Preemption in 2016 and Beyond
Thursday, January 28, 2016
2:00-3:30 PM Eastern Time/11:00AM-12:30 PM Pacific Time
(PLEASE NOTE: Registration is via the CALCASA iLinc service)
- Ellen Bravo, Director, Family Values @ Work
- Carter Headrick, Director, State and Local Obesity Policy, Voices for Healthy Kids, American Heart Association
- Bronson Frick, Associate Director, Americans for Nonsmokers’ Rights
- Mark Pertschuk, Director, Grassroots Change
- Michael Bare, Program Manager & Policy Analyst, Preemption Watch
For more information, visit the Grassroots Change website.
Updated Research for Advocates
The RFF toolkit confirms that the public knows little about preemption, but is shocked at the current level of state interference with local authority to set higher health, safety and human rights standards than those at the state level.
Key findings included in the Rockefeller Family Fund toolkit include:
- The four most effective messages for communicating about preemption,
- Steps for making the case against preemption, and
- “DO’s” and “DON’T’s” for communicating with the media, policymakers, and others.
States watch as toxic bills move through Congress
The Bulletin, 1/12/16
Senators clear the air on “early preemption” under the Senate TSCA reform bill
Environmental Defense Fund, 1/5/16
Understanding Preemption in the Lautenberg Act
Environmental Defense Fund, 12/21/15
Senate Approves TSCA Reform
The National Law Review, 12/18/15
On December 17, 2015 the Senate passed the “Toxic Substances Control Act Reform Bill,” S. 697. The first link above contains excerpts from the Congressional Record of a discussion of “one of the most contentious – and widely misunderstood – provisions of the Senate bill: the extent to which it would preempt states from acting during review of a high-priority chemical by the Environmental Protection Agency.”
Tucson leader: Obama’s executive actions could lead to changes at local level
Tucson News Now, 1/5/16
The City of Tucson may file legal challenges to HB 2527, passed in 2015, which preempts local ordinances regulating the transfer of firearms. President Obama’s recently announced executive orders regarding firearms may impact preemption in a number of states beyond Arizona as well.
Federal challenges, local control dominate year in litigation
Energy Wire, 12/22/15
An oil and gas industry review of federal and state litigation in 2015.
GMO labeling fight set to rekindle in January
Congress Keeps Anti-GMO Labeling Rider Out of Spending Bill
Although GMO labeling preemption was averted in 2015, it will almost certainly be a threat early in 2016.
Oakland Approves Law Banning High-Capacity Gun Magazines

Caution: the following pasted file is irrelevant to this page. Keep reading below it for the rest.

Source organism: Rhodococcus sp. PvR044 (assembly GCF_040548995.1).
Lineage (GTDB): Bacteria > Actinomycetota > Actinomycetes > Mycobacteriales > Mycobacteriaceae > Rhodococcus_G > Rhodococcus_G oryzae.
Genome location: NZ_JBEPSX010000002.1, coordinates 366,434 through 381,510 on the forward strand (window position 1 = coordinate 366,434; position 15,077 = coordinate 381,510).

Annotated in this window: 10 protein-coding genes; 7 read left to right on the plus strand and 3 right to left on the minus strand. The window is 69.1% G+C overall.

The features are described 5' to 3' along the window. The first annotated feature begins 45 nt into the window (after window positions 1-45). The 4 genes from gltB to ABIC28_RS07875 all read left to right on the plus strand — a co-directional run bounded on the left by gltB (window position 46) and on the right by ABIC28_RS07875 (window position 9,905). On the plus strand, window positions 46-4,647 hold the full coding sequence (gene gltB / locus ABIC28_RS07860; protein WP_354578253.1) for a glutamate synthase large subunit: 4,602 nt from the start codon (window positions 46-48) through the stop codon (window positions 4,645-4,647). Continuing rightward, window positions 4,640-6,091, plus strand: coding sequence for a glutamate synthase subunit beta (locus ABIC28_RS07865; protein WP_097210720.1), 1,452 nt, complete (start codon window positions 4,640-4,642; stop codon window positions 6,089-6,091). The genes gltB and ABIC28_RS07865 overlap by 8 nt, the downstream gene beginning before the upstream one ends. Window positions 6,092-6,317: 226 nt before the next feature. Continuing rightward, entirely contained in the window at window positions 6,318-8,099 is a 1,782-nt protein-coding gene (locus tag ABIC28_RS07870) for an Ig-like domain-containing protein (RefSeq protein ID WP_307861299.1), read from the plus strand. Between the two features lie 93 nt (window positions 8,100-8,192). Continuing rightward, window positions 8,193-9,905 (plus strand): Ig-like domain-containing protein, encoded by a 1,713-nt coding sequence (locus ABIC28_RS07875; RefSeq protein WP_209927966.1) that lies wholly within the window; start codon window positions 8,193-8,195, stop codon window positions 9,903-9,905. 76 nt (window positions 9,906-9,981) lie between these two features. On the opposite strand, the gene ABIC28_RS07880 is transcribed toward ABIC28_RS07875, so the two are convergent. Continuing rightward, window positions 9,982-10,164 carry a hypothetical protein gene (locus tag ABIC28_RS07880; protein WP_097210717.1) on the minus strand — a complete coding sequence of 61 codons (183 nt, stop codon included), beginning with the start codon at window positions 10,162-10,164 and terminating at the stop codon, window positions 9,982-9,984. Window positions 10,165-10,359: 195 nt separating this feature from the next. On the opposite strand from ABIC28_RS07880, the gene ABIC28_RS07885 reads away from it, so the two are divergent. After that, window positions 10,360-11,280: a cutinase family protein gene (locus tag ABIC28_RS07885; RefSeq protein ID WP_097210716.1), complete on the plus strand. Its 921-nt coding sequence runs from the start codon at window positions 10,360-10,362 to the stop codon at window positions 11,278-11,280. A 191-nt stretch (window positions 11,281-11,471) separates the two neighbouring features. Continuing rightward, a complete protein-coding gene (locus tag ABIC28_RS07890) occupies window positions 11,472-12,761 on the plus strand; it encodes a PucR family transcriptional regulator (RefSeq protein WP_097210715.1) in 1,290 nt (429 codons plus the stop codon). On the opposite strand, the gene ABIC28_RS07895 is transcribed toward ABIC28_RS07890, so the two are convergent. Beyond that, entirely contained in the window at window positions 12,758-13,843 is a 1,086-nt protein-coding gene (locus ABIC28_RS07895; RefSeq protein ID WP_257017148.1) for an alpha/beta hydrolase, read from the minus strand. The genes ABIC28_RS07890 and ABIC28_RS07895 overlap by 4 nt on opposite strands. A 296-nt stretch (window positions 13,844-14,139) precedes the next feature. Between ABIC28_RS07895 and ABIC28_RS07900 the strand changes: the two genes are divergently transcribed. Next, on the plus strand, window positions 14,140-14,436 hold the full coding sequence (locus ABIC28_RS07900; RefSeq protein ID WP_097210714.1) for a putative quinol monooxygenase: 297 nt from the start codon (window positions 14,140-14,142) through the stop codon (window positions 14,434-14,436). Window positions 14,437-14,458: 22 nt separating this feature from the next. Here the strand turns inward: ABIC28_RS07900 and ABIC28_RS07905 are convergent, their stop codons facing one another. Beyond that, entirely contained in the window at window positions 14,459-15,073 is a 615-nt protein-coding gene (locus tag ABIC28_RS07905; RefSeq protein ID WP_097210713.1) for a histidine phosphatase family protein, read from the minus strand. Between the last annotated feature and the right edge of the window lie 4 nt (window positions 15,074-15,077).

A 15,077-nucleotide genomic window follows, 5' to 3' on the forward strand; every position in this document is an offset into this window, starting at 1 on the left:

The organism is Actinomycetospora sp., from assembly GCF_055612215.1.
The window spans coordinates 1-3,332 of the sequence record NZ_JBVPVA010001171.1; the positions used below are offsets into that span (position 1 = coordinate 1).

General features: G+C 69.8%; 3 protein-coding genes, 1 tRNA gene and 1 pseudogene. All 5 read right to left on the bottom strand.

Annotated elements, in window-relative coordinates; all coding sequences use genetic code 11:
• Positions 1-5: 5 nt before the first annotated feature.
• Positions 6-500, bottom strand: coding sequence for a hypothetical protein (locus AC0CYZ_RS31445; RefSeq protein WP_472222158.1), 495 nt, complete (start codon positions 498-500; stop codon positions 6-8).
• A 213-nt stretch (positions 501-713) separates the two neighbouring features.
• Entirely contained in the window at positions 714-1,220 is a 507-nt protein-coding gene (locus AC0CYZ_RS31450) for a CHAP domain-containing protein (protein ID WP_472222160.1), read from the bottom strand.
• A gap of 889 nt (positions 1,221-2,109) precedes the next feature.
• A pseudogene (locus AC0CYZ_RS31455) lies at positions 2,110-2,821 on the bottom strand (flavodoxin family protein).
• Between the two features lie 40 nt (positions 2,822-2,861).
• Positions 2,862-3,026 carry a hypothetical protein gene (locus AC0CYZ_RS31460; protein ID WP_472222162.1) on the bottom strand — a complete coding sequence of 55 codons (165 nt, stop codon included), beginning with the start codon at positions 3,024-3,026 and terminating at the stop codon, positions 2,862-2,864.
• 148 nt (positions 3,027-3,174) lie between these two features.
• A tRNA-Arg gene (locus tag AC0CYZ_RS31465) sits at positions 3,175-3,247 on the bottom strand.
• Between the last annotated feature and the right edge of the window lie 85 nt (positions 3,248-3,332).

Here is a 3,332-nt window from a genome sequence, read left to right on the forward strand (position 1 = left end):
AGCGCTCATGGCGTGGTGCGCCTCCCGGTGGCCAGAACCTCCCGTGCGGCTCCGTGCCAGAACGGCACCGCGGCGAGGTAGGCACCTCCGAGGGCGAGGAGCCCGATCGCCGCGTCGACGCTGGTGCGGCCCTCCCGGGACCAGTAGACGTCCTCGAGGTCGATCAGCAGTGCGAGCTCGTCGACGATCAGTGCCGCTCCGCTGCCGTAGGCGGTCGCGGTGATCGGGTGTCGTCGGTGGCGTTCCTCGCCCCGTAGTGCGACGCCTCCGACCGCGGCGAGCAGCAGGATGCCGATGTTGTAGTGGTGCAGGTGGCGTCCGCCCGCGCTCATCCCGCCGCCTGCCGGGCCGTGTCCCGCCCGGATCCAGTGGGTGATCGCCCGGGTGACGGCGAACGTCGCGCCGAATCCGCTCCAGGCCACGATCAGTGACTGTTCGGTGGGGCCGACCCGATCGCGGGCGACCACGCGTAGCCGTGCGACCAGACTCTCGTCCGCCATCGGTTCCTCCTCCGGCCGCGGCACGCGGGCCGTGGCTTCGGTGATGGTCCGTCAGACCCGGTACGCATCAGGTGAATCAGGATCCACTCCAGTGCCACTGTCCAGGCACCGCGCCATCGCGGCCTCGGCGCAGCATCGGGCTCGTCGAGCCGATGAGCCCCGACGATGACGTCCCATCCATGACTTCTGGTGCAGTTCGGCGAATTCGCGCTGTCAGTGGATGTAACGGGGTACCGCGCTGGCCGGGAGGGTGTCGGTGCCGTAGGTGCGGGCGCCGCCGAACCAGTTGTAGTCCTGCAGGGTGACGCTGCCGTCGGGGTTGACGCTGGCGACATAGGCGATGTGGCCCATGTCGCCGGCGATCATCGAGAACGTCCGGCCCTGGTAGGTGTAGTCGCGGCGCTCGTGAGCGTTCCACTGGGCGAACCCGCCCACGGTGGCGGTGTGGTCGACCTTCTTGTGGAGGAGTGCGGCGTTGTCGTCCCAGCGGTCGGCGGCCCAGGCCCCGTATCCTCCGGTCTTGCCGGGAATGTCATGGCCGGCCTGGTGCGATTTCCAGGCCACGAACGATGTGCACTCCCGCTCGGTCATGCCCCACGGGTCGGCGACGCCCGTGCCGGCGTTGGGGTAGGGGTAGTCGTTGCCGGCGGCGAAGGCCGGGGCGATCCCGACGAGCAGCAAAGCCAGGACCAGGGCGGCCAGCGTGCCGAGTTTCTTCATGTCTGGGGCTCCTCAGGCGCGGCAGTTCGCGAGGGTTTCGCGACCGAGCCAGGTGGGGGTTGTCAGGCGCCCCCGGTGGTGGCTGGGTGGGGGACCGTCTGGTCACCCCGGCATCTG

Following President Obama’s Tuesday press conference announcing new executive action on gun control, Oakland city officials moved yesterday to pass new laws of their own with the goal of reducing gun violence.
Yih-Chau Chang, spokesperson for Responsible Citizens of California… told NBC Bay Area the group would likely challenge the new laws.
“When it comes to banning standard capacity magazines,” furthered Chang, “the City of Oakland will likely run afoul of state preemption laws, which dictate that local gun control laws cannot be stricter than state laws.”
Money Already Flowing To Fight 2016 Anti-Fracking Ballot Initiatives
Colorado Public Radio
One new group – Coloradans Resisting Extreme Energy Development — says it plans to advance several ballot initiatives. That includes one that would allow cities and counties to ban fracking.
Colorado’s Fight to Stay Frack-Free
Food & Water Watch, 12/22/15
Colorado is a current battleground for local control over fracking vs. state oil and gas preemption, as grassroots organizations draft ballot initiatives to secure the right of local communities to protect their health and safety.
Senate panel passes Garrett Richter’s bill that strips away local control of fracking
Naples Daily News, 12/14/16
A Senate committee approved a bill Wednesday that tosses out local ordinances regulating or banning fracking, giving the state control of overseeing the drilling method and triggering concerns that the proposal stops short of real oversight.
St. Petersburg considers fees on gun, ammo sales to help curb gun violence
Tampa Bay Times, 12/31/15
In seeking solutions to prevent gun violence, St. Petersburg’s mayor Rick Kriseman has “taken a more active role in exploring options… Among the ideas is… assessing a fee on guns or ammo tied to a service” such as “funding gun education or some sort of research and prevention programs.”